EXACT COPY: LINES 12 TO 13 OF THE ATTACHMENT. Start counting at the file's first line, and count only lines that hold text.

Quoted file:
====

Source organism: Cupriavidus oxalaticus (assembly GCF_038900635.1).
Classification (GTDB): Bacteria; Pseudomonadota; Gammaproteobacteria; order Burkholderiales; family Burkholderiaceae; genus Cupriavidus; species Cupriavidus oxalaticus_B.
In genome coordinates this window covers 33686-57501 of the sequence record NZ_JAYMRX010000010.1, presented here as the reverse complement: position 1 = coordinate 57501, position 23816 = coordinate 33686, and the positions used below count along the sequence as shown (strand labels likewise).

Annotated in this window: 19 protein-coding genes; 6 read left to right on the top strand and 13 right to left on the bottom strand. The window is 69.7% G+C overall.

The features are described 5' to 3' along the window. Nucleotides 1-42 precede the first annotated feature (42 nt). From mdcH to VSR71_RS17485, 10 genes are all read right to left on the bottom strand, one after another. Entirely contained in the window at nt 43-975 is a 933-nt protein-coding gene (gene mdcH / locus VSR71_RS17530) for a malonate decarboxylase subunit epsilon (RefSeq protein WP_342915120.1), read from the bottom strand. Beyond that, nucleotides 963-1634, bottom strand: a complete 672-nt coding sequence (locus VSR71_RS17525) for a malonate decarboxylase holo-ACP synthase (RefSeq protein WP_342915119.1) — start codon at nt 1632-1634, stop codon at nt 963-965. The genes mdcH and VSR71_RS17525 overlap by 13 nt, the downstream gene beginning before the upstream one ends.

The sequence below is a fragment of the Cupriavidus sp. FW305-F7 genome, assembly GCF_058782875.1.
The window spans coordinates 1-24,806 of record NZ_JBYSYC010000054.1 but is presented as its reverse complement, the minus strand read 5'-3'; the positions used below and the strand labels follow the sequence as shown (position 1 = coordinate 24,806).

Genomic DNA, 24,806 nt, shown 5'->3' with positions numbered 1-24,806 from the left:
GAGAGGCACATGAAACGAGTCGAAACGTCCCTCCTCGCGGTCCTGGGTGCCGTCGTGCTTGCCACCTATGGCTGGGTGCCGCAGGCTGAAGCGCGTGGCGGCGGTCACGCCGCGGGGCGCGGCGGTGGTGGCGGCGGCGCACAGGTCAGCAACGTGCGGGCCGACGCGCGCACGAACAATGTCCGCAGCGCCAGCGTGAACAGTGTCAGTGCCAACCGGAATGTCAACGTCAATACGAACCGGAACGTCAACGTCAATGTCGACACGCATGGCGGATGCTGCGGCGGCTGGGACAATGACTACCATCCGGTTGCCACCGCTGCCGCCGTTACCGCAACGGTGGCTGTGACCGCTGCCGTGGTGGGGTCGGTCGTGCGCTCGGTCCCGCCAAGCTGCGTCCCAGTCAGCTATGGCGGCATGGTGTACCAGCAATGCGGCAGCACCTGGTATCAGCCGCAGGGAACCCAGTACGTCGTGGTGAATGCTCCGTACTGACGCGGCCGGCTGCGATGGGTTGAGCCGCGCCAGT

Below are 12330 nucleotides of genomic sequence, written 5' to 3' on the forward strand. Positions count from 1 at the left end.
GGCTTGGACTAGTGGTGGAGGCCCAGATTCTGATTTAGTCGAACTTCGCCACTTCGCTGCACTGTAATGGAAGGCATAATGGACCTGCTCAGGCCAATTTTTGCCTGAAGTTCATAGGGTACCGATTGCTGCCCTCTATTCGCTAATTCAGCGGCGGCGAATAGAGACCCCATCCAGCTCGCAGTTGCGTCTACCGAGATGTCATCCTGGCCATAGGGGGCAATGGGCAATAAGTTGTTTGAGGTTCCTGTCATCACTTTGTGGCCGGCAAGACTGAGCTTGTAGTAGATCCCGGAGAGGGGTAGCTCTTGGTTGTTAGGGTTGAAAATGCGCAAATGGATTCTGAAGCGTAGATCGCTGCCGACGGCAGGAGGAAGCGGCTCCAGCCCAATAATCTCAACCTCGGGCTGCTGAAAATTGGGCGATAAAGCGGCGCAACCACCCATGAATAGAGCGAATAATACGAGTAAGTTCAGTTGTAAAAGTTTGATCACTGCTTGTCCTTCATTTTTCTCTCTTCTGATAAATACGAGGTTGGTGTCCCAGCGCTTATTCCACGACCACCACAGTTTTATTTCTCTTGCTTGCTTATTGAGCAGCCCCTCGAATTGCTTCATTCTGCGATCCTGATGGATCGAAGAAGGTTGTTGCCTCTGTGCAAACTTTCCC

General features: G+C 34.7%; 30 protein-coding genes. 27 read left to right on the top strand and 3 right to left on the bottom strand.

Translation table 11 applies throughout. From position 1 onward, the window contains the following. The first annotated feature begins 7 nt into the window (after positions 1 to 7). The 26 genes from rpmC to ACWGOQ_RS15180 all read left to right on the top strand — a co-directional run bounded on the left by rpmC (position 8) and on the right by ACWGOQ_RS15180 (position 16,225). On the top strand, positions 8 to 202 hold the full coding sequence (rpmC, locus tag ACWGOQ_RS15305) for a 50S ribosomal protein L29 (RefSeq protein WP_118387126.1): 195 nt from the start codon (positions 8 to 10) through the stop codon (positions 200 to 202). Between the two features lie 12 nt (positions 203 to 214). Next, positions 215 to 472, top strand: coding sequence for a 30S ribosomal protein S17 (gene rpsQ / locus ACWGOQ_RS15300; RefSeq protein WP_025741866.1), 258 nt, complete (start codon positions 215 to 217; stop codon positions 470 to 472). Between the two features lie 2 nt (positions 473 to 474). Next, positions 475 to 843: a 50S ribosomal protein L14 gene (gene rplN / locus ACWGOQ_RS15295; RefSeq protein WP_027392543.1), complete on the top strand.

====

General features: G+C 34.7%; 30 protein-coding genes. 27 read left to right on the top strand and 3 right to left on the bottom strand.

Translation table 11 applies throughout. From position 1 onward, the window contains the following. The first annotated feature begins 7 nt into the window (after positions 1 to 7). The 26 genes from rpmC to ACWGOQ_RS15180 all read left to right on the top strand — a co-directional run bounded on the left by rpmC (position 8) and on the right by ACWGOQ_RS15180 (position 16,225). On the top strand, positions 8 to 202 hold the full coding sequence (rpmC, locus tag ACWGOQ_RS15305) for a 50S ribosomal protein L29 (RefSeq protein WP_118387126.1): 195 nt from the start codon (positions 8 to 10) through the stop codon (positions 200 to 202). Between the two features lie 12 nt (positions 203 to 214). Next, positions 215 to 472, top strand: coding sequence for a 30S ribosomal protein S17 (gene rpsQ / locus ACWGOQ_RS15300; RefSeq protein WP_025741866.1), 258 nt, complete (start codon positions 215 to 217; stop codon positions 470 to 472). Between the two features lie 2 nt (positions 473 to 474). Next, positions 475 to 843: a 50S ribosomal protein L14 gene (gene rplN / locus ACWGOQ_RS15295; RefSeq protein WP_027392543.1), complete on the top strand.